Ms Suzi Edwards, Global Head of Recruiting at global IT consulting firm Thoughtworks, is in India on a unique mission: to train the company's recruitment team in ‘interviewing based on pair programming.'

“Pair programming is how we run our business. Now, we have our recruiting team also thinking this way,” says Ms Edwards.

Pair programming is an agile software development technique in which two programmers work together at one workstation. The driver types codes while the observer reviews the codes as they are typed in and the two switch roles frequently.

Extending to recruitment

Thoughtworks has followed the method for more than a decade and is now extending it to recruitment. The reason for starting this in India is because hiring is foundational here and innovation should be brought to the hiring process, she says.

In recruitment, pair programming can be used for active candidate search, screening profiles and even interviewing, says Ms Edwards. In fact, the candidates get their first taste of pair programming during the interview process where, like programming, there is the driver and the navigator on the panel.

“Sometimes this is a culture shock for candidates, but our recruitment process prepares them for the work culture ahead. The interview is a microcosm of life at Thoughtworks,” says Ms Edwards.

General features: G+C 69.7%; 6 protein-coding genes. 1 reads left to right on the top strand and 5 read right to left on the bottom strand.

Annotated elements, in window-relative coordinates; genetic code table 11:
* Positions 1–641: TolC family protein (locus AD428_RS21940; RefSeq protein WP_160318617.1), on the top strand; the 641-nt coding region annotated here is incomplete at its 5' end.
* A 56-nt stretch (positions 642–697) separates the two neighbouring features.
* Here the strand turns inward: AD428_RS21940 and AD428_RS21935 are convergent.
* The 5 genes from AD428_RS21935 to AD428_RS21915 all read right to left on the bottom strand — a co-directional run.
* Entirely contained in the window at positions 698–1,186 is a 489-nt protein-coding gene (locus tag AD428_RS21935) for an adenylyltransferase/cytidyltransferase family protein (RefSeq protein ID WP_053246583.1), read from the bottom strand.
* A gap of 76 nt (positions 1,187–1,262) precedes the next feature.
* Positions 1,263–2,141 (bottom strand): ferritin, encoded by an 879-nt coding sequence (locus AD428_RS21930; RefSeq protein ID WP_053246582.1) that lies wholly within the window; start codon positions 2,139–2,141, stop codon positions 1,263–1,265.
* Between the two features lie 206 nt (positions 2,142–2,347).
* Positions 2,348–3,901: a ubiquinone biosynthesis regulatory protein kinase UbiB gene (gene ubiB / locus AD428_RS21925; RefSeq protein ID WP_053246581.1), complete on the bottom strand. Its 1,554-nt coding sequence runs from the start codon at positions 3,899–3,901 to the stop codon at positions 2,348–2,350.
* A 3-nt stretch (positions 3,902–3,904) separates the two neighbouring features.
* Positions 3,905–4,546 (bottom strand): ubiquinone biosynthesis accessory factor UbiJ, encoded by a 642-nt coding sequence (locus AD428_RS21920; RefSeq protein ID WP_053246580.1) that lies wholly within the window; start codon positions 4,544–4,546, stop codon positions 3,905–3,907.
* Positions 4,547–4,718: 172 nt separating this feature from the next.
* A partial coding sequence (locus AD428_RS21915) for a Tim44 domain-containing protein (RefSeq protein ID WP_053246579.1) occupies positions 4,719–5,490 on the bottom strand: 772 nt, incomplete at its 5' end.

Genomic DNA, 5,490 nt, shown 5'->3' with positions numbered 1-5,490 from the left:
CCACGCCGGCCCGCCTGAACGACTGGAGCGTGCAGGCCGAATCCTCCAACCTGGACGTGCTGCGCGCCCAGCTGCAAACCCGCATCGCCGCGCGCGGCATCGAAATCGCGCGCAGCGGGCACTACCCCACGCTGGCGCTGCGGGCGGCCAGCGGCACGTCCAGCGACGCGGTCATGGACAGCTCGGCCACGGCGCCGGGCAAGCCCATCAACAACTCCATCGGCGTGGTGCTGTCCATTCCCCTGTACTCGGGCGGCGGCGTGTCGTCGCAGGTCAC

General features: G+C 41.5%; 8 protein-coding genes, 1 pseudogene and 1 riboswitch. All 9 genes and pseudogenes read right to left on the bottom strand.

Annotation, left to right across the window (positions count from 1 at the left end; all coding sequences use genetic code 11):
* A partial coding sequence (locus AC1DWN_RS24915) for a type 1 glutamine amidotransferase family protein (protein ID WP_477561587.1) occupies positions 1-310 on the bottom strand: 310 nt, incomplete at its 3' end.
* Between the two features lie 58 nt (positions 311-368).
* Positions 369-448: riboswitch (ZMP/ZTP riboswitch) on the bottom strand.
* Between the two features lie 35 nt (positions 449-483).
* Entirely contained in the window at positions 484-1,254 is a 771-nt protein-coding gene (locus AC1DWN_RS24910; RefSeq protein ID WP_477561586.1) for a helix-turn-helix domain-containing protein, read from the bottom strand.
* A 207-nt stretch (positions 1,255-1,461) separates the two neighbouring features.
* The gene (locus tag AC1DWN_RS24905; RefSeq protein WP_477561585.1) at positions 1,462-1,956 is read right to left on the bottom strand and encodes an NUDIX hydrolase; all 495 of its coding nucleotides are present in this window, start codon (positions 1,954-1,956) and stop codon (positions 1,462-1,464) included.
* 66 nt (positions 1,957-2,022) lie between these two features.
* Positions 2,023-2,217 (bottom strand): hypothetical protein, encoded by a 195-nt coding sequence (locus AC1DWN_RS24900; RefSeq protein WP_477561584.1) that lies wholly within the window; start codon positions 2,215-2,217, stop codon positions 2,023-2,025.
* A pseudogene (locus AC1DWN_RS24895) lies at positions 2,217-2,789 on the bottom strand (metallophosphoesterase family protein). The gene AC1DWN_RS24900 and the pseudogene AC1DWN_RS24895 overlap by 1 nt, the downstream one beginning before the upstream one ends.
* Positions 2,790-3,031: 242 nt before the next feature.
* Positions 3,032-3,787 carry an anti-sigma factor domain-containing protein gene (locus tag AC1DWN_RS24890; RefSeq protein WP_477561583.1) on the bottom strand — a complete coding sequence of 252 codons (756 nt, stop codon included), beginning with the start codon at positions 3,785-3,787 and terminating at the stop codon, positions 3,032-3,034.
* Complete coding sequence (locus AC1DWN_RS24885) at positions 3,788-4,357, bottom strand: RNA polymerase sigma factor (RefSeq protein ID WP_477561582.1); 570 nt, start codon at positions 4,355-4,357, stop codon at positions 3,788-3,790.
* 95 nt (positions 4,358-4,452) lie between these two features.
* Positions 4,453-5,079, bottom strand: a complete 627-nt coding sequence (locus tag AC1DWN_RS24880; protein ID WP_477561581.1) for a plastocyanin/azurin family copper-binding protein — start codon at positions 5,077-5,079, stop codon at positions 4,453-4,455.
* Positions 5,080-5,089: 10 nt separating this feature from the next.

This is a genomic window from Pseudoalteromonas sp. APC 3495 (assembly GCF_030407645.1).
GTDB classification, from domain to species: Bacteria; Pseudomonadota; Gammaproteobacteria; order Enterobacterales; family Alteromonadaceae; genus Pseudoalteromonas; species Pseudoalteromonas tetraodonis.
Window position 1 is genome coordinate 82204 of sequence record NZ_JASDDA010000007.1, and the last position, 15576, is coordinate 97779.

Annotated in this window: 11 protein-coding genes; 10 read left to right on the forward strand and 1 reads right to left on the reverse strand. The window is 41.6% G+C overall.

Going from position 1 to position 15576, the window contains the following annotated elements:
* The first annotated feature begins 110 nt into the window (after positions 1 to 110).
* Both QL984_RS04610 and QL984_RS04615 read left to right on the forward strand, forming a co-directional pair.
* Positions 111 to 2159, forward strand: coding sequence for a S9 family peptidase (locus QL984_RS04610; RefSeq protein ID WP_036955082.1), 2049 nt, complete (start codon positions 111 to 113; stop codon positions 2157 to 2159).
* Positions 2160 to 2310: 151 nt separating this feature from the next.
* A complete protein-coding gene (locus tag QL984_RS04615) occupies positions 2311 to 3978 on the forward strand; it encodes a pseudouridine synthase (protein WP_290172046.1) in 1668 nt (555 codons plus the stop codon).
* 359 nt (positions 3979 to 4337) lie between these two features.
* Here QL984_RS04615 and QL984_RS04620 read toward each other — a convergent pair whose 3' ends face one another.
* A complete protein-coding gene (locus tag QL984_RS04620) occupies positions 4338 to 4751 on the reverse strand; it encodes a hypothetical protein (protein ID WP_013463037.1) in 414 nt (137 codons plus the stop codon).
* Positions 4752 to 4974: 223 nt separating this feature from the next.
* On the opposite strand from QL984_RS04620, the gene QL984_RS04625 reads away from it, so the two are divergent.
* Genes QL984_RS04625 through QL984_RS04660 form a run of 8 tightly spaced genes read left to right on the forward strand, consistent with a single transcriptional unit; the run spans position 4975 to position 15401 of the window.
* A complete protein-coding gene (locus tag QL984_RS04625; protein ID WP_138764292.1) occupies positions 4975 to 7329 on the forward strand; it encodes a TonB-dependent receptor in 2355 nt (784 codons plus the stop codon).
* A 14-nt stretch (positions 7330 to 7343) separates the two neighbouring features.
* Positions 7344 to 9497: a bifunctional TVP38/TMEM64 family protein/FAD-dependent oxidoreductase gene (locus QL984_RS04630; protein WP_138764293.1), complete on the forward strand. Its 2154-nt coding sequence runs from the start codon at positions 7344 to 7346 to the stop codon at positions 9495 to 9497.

Pair programming is demonstrated even at the leadership level, explains Ms Edwards. “The founder and the Chairman, Roy Singham, is the visionary, and the President and CEO, Trevor Mather, is the operational expert, complementing each other's work,” she says.

Faster and better

Pair programming does not work well when one member is not experienced as the other, or one is distracted from work and checks email constantly. But the advantages far outweigh these as we have found that programmers who work in pairs produce faster and better work and have reduced defect rates. Ms Edwards says the concept would bring the same benefits to the recruitment process as well.

Thoughtworks currently employs 600 people in India and plans to add about 230 employees this year.

(This article was published on March 5, 2012)
XThese are links to The Hindu Business Line suggested by Outbrain, which may or may not be relevant to the other content on this page. You can read Outbrain's privacy and cookie policy here.